Barak entered the political arena in 1995 as Interior Minister in the government of Yitzchak Rabin and was later appointed Foreign Minister. After heading the Labor party in 1997 and defeating Prime Minister Binyamin Netanyahu in the 1999 elections, he displayed serious political liabilities, which have dogged him ever since.
After only 18 months in office, Barak lost his solid majority coalition amidst frustration over failed policies. However, mainstream media still praise him for his ordering the sudden withdrawal of the IDF from the southern Lebanon security zone, a move that left a vacuum which Hizbullah handily filled.
Without in-the-field intelligence, Israel was surprised by Hizbullah’s military capacity in the Second Lebanon War, which cost the country unexpectedly high military casualties due to inadequate tank protection against advanced Russian-made anti-tank missiles.
After a landslide victory by Ariel Sharon over Barak in the 2001 elections, Barak resigned “forever” from politics. He returned in 2007 and won the Labor party leadership but saw his party’s strength sink from 18 Knesset seats to only 13 in the current Knesset, before he split the party and formed his own faction.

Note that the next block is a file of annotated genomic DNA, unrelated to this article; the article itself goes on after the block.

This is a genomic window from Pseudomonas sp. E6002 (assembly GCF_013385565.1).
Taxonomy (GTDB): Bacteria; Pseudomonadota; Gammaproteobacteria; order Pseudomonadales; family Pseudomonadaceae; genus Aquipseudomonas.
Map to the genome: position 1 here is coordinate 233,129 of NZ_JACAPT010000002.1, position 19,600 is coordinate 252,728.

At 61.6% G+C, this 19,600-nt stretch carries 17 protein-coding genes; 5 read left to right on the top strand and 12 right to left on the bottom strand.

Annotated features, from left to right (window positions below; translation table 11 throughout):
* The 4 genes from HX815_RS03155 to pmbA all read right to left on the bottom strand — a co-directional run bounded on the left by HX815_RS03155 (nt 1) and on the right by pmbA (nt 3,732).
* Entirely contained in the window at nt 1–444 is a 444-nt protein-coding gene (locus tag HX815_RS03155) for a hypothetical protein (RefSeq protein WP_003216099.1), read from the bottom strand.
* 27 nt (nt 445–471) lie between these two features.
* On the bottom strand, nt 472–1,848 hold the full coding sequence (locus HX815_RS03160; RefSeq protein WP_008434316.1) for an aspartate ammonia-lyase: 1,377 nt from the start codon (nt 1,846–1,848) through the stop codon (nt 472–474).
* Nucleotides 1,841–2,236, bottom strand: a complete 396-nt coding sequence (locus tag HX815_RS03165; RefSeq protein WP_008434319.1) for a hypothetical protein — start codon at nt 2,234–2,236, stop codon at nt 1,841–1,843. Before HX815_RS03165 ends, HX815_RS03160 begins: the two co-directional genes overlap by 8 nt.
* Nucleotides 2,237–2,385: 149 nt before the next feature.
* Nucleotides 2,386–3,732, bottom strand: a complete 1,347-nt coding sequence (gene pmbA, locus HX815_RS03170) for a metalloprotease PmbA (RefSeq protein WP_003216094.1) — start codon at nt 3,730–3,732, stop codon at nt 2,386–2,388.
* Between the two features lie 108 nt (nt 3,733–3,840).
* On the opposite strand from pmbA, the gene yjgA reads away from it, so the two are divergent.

While Israeli officials were divided in their reactions to Barak’s resignation from politics, Gaza Arab terrorists were unambiguous in their feelings; they celebrated the announcement in Gaza Monday by shooting into the air and singing songs calling for the destruction of Israel, claiming that they had “chased” Barak away with their “bravery” while under Israeli attack during Operation Pillar of Cloud.
Hamas spokesperson Fawzi Barhoum said that it was clear that Barak was leaving because he was unable to stand up to Hamas. “The decision proves Barak’s failure in leading Pillar of Defense, and the failure of Israel to achieve its goals during the operation.”
The Hamas terrorist spokesperson was joined by a spokesperson for the Islamic Jihad terror group, Abu Ahmed, who said that “when Barak made his announcement, he admitted that he had failed miserably against the Gaza resistance, and its high quality attacks that have shocked Tel Aviv.”
For totally different reasons than Hamas, Israel’s nationalist politicians are pleased with the news that Barak is leaving politics.